Word that Big Ten Conference commissioner Jim Delany was angling for the authority to fire coaches of member institutions who damage the league's reputation seemed like something more befitting the satirical pages of The Onion than the website of The Chronicle of Higher Education, where the actual news item was reported Thursday.
Brad Wolverton writes, "The proposal, part of a plan being circulated among Big Ten leaders, would give James E. Delany, who has overseen the league since 1989, and a powerful committee of conference presidents the ability to penalize individual members of an institution, should their actions significantly harm the league's reputation.
"The sanctions, spelled out in a document obtained by The Chronicle, could include financial penalties, suspension, or termination of employment.
"The proposal, which has not been approved, is part of an 18-page plan prompted by problems at Penn State, where a former assistant football coach repeatedly molested children on campus property while university leaders turned a blind eye.
"The ideas are designed in part to root out problems that could include coaches or athletic officials who interfere with normal admissions, compliance, hiring, or disciplinary processes, the document says."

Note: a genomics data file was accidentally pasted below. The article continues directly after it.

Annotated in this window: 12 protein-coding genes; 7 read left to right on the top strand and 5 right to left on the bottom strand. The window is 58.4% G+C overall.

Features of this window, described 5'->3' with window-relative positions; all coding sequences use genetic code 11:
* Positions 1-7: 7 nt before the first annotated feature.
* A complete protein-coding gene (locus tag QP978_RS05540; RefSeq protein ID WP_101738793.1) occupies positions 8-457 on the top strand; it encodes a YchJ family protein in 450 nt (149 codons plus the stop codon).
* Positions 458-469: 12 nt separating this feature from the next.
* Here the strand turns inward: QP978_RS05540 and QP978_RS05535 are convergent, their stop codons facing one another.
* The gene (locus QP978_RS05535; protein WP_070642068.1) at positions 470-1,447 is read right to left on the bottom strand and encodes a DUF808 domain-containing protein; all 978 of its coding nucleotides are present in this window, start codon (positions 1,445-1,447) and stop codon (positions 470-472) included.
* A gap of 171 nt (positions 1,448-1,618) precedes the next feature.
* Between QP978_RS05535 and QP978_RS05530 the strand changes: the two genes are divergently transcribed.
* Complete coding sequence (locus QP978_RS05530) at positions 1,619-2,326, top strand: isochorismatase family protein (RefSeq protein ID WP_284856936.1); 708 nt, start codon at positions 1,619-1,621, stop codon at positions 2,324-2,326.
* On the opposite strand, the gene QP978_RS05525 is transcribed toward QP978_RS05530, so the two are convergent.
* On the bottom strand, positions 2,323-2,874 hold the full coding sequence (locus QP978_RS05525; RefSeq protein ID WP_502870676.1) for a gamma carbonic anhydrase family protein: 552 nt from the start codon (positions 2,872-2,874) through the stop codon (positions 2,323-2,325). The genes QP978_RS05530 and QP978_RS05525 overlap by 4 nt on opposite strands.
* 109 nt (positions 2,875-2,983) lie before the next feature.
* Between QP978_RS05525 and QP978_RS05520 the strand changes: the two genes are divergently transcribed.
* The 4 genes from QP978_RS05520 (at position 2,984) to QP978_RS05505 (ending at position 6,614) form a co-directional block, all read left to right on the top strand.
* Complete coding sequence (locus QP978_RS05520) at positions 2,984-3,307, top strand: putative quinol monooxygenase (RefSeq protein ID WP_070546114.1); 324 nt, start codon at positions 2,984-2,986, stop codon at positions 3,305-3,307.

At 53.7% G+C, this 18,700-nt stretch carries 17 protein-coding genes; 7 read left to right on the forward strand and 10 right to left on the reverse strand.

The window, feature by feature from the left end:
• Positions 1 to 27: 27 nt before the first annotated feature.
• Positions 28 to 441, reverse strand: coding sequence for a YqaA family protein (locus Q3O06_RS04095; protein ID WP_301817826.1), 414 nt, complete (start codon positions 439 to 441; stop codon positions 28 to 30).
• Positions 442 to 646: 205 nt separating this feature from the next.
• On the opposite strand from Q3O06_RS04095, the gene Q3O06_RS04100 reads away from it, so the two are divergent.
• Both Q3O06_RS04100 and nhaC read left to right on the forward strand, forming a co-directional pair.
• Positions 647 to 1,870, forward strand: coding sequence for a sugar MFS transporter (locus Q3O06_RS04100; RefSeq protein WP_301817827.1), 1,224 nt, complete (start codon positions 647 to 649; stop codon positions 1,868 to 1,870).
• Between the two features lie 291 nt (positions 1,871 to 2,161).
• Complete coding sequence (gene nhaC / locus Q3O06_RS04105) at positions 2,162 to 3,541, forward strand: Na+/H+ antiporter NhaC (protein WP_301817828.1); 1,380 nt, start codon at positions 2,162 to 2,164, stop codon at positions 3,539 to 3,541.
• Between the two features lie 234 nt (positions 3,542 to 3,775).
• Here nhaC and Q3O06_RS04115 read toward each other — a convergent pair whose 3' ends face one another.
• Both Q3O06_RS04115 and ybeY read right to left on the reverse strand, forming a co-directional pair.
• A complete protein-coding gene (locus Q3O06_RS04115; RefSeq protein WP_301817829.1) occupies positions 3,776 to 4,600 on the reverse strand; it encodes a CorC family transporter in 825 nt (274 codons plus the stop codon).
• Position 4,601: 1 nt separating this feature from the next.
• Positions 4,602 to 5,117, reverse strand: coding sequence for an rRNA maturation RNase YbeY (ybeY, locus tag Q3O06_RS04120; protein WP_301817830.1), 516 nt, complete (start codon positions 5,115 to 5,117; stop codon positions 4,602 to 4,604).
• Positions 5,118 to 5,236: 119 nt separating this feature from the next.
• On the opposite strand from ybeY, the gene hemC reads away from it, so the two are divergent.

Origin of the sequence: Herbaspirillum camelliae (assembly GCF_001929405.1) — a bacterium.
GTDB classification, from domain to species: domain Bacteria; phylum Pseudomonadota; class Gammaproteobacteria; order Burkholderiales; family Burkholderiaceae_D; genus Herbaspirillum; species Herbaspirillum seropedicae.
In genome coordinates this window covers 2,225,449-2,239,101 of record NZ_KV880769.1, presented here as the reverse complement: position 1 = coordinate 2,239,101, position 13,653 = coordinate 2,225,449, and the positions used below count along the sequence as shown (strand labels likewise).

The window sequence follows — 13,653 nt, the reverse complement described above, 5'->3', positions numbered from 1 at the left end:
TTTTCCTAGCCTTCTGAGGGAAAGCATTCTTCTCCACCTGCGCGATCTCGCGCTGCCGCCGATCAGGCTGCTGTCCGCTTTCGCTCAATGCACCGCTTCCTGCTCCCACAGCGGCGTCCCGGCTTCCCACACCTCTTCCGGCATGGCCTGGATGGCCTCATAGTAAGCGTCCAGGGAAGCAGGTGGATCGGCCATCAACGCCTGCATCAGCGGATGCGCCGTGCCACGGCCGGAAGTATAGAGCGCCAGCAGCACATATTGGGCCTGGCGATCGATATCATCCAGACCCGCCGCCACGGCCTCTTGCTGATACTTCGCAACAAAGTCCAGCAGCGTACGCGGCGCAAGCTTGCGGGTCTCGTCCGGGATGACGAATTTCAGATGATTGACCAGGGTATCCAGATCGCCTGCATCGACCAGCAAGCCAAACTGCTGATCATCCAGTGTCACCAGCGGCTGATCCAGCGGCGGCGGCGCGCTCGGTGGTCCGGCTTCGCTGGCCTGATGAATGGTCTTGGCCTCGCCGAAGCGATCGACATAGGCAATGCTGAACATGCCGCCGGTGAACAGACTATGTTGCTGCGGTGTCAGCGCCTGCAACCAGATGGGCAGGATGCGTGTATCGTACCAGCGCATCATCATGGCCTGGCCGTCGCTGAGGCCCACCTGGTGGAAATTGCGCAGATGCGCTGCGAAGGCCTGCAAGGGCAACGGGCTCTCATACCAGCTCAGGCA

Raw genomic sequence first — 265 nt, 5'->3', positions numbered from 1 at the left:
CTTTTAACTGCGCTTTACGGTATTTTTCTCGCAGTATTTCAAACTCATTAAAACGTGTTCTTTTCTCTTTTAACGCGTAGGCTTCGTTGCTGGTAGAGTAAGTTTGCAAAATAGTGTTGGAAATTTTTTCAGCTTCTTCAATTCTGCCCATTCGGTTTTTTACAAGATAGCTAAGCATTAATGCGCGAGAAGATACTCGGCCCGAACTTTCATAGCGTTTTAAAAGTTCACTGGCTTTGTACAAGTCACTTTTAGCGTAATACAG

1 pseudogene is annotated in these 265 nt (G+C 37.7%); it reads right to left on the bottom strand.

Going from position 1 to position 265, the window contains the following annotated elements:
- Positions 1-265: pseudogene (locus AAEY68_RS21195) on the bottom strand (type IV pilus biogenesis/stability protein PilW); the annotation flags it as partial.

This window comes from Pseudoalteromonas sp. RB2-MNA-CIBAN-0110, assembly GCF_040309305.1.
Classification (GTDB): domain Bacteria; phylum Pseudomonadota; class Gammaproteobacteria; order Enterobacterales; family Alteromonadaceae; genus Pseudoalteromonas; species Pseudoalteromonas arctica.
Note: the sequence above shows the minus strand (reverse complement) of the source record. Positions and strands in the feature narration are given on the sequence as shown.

The pushback from coaches in the theoretical crosshairs wasn't long in coming. CBS Sports college basketball insider Gary Parish spoke to five Big Ten basketball head coaches and assistants attending Thursday's Nike Peach Jam in South Augusta, N.C. After Parish explained the proposal to them, responses ranged from "Are you f*cking kidding me?" to "How do people even come up with this sh*t?"
Said one coach, "Penn State had an awful scandal because it had one man who had too much power. Is that right? So the way to fix that is to give another man too much power? Does that make any sense? It takes some kind of arrogance to even suggest that."
Added another, "The head coaches should fire the assistant coaches, the athletic directors should fire the head coaches, the presidents should fire the athletic directors, and the boards should fire the presidents."
One coach from outside the conference went on record to say much the same thing. "Isn't that why we have presidents?" West Virginia basketball coach Bob Huggins told USA Today. "Aren't these the same people [commissioners] who say the presidents need to take more control [at their universities]? Right? I would think that's a presidential job. Nothing surprises me anymore."
The ultimate pushback came Friday, when the Big Ten Conference released a statement reading in part that "giving emergency powers to the commissioner to fire personnel is not under consideration" by the league's 12 presidents and chancellors. The conference further stated that the 18-page document obtained by The Chronicle was "an early draft put together by the Big Ten staff in order to surface all of the options available."